May 24, 2018
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Need a recessionproof career? Try big league baseball

By Kent Ward

Recession, you say? What recession? Despite the hard times that are upon the land, Major League Baseball salaries continue to grow — up 1.8 percent, to an average of $3.3 million per player, according to The Associated Press.

Seventeen of the 30 big league teams raised their payrolls, headed, of course, by the thoroughly detested New York Yankees with a payroll of $206 million, followed by the Boston Red Sox at $162 million. Team owners claim to have tried to hold down their spending as best they could, but they proved to be no more adept at implementing this strange concept than has the U.S. Congress.

For the 10th consecutive year, Yankees third baseman Alex Rodriguez is the highest-paid player at $33 million per season, which is just $1.9 million less than the entire Pittsburgh Pirates team makes. The display screen of my little el-cheapo pocket calculator barely has enough space to punch in $33,000,000. But when I do so and divide it by 162, the number of games in the regular major league season, it tells me that A-Rod is paid $203,703.70 per game. Extra earnings for postseason playoff games are not included in the calculation.

It’s difficult to come up with the proper adjective to describe such a mind-boggling factoid, although I suppose most any laid-off blue-collar working stiff might choose “insane” or “obscene” for starters.

At least one overpaid major leaguer apparently agrees that the major league pay scale is out of touch with reality, which is one more player than I’ve ever heard of saying so previously. Atlanta Braves relief pitcher Billy Wagner, who makes $7 million a year — a mere $43,209.88 per game were he an everyday player — tells it like it is.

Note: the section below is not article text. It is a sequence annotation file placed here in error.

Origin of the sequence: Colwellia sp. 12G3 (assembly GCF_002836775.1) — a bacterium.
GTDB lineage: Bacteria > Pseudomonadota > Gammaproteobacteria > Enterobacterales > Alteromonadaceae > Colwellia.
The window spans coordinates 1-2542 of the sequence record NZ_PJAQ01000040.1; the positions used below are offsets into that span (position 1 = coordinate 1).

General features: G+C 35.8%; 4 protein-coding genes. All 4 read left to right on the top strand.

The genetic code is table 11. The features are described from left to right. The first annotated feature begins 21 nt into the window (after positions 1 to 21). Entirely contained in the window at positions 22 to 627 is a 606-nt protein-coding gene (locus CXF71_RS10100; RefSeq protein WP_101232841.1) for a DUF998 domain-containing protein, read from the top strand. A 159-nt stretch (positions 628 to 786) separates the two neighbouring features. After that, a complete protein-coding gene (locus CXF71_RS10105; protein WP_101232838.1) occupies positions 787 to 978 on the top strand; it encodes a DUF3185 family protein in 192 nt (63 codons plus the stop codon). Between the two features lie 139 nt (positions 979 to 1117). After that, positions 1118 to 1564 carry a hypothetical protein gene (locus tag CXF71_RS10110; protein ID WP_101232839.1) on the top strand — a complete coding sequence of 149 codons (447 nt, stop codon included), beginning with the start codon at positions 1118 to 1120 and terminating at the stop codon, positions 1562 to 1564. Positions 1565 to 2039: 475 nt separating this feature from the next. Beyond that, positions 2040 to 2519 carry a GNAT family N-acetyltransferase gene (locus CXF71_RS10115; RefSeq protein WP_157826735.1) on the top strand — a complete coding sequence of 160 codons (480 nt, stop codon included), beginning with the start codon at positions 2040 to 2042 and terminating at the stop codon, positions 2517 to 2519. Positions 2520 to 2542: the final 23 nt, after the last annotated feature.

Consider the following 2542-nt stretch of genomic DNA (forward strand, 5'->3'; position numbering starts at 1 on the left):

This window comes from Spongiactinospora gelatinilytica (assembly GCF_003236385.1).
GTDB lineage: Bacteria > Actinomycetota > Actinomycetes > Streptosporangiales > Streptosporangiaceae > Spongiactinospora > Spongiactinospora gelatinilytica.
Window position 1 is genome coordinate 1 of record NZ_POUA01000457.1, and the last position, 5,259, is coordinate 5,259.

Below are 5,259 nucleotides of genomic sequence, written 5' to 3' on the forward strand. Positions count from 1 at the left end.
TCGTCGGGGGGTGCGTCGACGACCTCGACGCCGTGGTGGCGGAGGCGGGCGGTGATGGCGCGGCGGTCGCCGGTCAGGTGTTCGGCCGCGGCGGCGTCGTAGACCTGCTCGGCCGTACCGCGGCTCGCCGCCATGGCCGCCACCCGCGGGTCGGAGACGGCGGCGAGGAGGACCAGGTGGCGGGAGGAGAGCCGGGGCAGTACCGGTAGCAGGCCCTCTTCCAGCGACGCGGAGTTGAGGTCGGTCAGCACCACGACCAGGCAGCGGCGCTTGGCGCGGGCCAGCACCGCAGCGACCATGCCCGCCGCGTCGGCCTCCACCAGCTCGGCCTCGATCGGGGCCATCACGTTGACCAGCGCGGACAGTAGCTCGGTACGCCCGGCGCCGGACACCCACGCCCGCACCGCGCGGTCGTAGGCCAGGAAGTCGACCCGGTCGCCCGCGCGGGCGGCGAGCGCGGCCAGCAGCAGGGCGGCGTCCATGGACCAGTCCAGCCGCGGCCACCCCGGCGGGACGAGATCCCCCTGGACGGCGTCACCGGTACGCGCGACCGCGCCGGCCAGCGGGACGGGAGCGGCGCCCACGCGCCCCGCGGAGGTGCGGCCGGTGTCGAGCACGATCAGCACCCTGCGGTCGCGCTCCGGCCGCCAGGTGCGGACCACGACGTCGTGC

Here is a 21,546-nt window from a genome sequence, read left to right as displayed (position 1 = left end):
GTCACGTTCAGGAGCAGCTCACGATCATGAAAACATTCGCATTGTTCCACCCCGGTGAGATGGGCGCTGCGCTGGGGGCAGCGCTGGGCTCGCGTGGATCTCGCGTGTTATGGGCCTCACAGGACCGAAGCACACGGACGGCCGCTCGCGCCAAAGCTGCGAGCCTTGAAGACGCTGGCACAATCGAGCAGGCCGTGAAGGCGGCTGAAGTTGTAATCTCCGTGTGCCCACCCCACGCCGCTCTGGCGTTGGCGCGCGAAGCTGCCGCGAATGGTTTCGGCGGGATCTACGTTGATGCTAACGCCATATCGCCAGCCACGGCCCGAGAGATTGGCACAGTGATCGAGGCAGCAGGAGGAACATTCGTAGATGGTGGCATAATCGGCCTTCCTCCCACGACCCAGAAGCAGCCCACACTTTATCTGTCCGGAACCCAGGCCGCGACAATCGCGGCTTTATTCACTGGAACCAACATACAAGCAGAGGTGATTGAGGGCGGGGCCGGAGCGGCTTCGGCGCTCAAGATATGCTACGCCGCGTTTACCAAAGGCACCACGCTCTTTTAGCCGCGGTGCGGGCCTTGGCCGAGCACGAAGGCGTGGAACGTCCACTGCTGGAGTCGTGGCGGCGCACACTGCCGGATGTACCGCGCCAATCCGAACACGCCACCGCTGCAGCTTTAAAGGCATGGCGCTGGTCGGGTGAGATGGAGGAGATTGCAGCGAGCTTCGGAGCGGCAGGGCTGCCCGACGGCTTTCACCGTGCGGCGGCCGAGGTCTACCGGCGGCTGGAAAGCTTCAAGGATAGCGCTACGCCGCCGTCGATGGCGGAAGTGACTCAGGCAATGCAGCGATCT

“We’ve always said we’re overpaid,” Wagner told AP writer Ronald Bloom. “There’s no way Billy Wagner should ever be paid $7 million. I mean, we’re playing baseball, for God’s sake. It’s hard to look at your father, who’s making $50,000, who has a chance to lose his job, and say, ‘Yeah, I deserve this.’ But if owners are crazy enough to pay you, what are you going to do? Turn it down?”

Not bloody likely. And the owners are, indeed, crazy enough to pay it, despite a drop of nearly 7 percent in attendance last year. So there you are.

Although unemployment is high and many baseball fans struggle to get by, players were reported to be thankful that their salaries have increased, which, all things considered, is big of them. “It means fans are coming to games. It means the union’s doing a good job for us,” Texas Rangers outfielder Josh Hamilton said. “The ballpark’s a good place for people to unwind. They can forget about their problems for a few hours. It’s a great stress relief.”

The multimillionaire ballplayer did not suggest how an unemployed fan might be able to buy a ticket to a ballgame, at today’s inflated prices, to help pay those average $3.3 million ballplayer salaries in exchange for receiving his ration of “stress relief.”

Not that Joe Fan in his bleachers seat wouldn’t have plenty of time to forget his problems, mind you. The Major League Baseball commissioner, unhappy with the slow pace of today’s ballgames, has ordered umpires to speed up things so the fans who can afford to buy tickets don’t start dropping dead of a combination of old age and boredom.

The three slowest teams in Major League Baseball, according to the commissioner’s office, are the New York Yankees, Boston Red Sox and the dawdling Los Angeles Dodgers. All three averaged more than three hours per game last season — 10 minutes over the major league norm.

In former Cleveland Indians manager Mike Hargrove’s playing days he was known as “The Human Rain Delay” for his time-consuming fidgety routine before every pitch while he was at bat. Clones of Hargrove populate major league ranks today, on the pitching mound as well as in the batter’s box, scratching and spitting their way through marathon games that might better be timed with a calendar than with a stop watch.

If baseball’s heroic attempt to rein in the dawdlers changes things much, there’s a small Snickers bar in it for you when next we meet.

BDN columnist Kent Ward lives in Limestone. Readers may reach him by e-mail at

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